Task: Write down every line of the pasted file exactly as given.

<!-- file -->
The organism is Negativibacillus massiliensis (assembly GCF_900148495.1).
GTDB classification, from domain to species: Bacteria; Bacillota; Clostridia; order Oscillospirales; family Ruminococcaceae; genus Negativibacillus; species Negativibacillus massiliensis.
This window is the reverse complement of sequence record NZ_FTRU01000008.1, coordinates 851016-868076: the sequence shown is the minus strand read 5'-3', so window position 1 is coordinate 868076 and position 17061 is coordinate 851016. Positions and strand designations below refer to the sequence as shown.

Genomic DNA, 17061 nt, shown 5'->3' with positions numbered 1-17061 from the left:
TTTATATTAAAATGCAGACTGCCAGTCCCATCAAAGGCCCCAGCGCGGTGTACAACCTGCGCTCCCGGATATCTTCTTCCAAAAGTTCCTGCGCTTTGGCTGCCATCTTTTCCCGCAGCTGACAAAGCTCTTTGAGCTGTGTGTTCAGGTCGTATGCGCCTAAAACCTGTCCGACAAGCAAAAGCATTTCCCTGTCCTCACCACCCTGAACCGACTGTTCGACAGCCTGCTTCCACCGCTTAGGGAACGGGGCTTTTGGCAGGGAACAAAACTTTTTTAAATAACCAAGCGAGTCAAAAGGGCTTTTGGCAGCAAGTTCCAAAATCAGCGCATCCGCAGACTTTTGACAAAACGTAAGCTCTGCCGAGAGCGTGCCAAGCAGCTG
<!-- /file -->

The organism is Negativibacillus massiliensis (assembly GCF_900148495.1).
GTDB classification, from domain to species: Bacteria; Bacillota; Clostridia; order Oscillospirales; family Ruminococcaceae; genus Negativibacillus; species Negativibacillus massiliensis.
This window is the reverse complement of sequence record NZ_FTRU01000008.1, coordinates 851016-868076: the sequence shown is the minus strand read 5'-3', so window position 1 is coordinate 868076 and position 17061 is coordinate 851016. Positions and strand designations below refer to the sequence as shown.

Genomic DNA, 17061 nt, shown 5'->3' with positions numbered 1-17061 from the left:
TTTATATTAAAATGCAGACTGCCAGTCCCATCAAAGGCCCCAGCGCGGTGTACAACCTGCGCTCCCGGATATCTTCTTCCAAAAGTTCCTGCGCTTTGGCTGCCATCTTTTCCCGCAGCTGACAAAGCTCTTTGAGCTGTGTGTTCAGGTCGTATGCGCCTAAAACCTGTCCGACAAGCAAAAGCATTTCCCTGTCCTCACCACCCTGAACCGACTGTTCGACAGCCTGCTTCCACCGCTTAGGGAACGGGGCTTTTGGCAGGGAACAAAACTTTTTTAAATAACCAAGCGAGTCAAAAGGGCTTTTGGCAGCAAGTTCCAAAATCAGCGCATCCGCAGACTTTTGACAAAACGTAAGCTCTGCCGAGAGCGTGCCAAGCAGCTG